The Journal of Compressed Creative Arts is a non-profit publisher of compressed creative arts, such as micro fiction, flash fiction, prose poetry, compressed poetry & visual arts, and whatever other forms compression might take. Matter pays authors $50 for their accepted pieces. We publish weekly bursts of compression & decompression and make as many varied word-plays on matter as we can. We also blog here and at FlashFiction.Net.

Use the Narrow Edge

by E. Kristin Anderson

Microsoft Word - E__Kristin_Anderson-Use_the_Narrow_Edge.docx

E. Kristin Anderson is a Pushcart-nominated poet and author who grew up in Westbrook, Maine and is a graduate of Connecticut College. She has a fancy diploma that says “B.A. in Classics,” which makes her sound smart but has not helped her get any jobs in Ancient Rome. Kristin is the co-editor of Dear Teen Me, an anthology based on the popular website. Her poetry has been published worldwide in many magazines and anthologies and she is the author of four chapbooks: A Jab of Deep Urgency (Finishing Line Press) and A Guide for the Practical Abductee (Red Bird Chapbooks) Pray Pray Pray: Poems I wrote to Prince in the middle of the night (forthcoming from Porkbelly Press), and Acoustic Battery Life (forthcoming from ELJ Publications). She is an online editor at Hunger Mountain and a contributing editor at Found Poetry Review. Once upon a time she worked at The New Yorker. She now lives in Austin, TX where she is currently working on a full-length collection of erasure poems from women’s and teen magazines. She blogs at EKristinAnderson.com.

What surprising, fascinating stuff can you tell us about the origin, drafting, and/or final version of “Use the Narrow Edge”?

    This poem came about in a more calculated way than the manner in which I usually approach poetry. I’ve been writing a full-length manuscript of erasure poems using women’s and teen magazines, including the magazine Seventeen, which, of course, I read as a teen. The magazines were piling up faster than I could erase them, and I had a middle-of-the-night idea, which I emailed to myself: Write a chapbook of poems using Seventeen magazine in which each poem has seventeen lines. Somehow this evolved into “what if I wrote these poems using formal structure” which evolved into “let’s screw with pantoums.” So I took a break from the manuscript and wrote a bunch of broken pantoums. Which resulted in a chapbook (now on submission) called 17 seventeen XVII that compiles (yes, seventeen) found pantoums. “Use the Narrow Edge” is one of them. And I have to say, the joy and the challenge of hunting down lines for this poem, and the others and the series, is one that I don’t want to end. Who knows — maybe you’ll run into me in ten years and I’ll still be making 17-line pantoums from articles about manicures in Seventeen magazine.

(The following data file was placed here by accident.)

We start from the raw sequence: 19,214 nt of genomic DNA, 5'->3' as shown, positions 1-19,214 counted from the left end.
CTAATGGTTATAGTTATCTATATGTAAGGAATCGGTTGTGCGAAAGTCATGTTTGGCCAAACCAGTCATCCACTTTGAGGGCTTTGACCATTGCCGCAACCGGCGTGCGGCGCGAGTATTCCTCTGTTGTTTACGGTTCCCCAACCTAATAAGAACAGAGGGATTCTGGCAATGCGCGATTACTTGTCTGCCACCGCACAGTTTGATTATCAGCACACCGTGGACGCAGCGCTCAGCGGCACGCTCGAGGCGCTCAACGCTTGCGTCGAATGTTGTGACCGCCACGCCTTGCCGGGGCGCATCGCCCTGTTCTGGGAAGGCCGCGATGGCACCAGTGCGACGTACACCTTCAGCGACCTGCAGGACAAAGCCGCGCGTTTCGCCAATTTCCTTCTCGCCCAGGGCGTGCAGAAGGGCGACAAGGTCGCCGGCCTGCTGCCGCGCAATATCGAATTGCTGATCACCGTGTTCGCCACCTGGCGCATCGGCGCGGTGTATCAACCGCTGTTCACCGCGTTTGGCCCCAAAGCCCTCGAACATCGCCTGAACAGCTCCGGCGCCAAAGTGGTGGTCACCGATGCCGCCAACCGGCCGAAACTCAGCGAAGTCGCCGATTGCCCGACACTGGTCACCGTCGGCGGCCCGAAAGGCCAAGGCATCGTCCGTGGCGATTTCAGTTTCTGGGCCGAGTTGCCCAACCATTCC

CNF: There Was a Coupon in the Newspaper

by Erin Pringle-Toungate

So after the dinosaurs and oil paintings, we boarded the shiny train that ran to nowhere but outside. I ran past the empty seats and Mom called SLOW DOWN and Grandma hurried after. Then she tripped, small woman, and broke against the concrete, her forehead blooming coffee-stained napkins from Mom’s pockets.

Erin’s first story collection, The Floating Order, is published by Two Ravens Press (2009). “How The Sun Burns Among Hills of Rock & Pebble,” the title story of her next collection, just came out as a chapbook with The Head & The Hand Press (2015). She’s now the fiction editor over at Literati Quarterly. Please visit www.erinpringle.com.

What surprising, fascinating stuff can you tell us about the origin, drafting, and/or final version of “There Was a Coupon in the Newspaper”?

    I had my creative writing students write three-sentence pieces in order to teach them what few words can do. I did the exercise, too, of course. Then, I proceeded to write more and more, and now I’m deep into a larger work composed of three-sentence memoirs.

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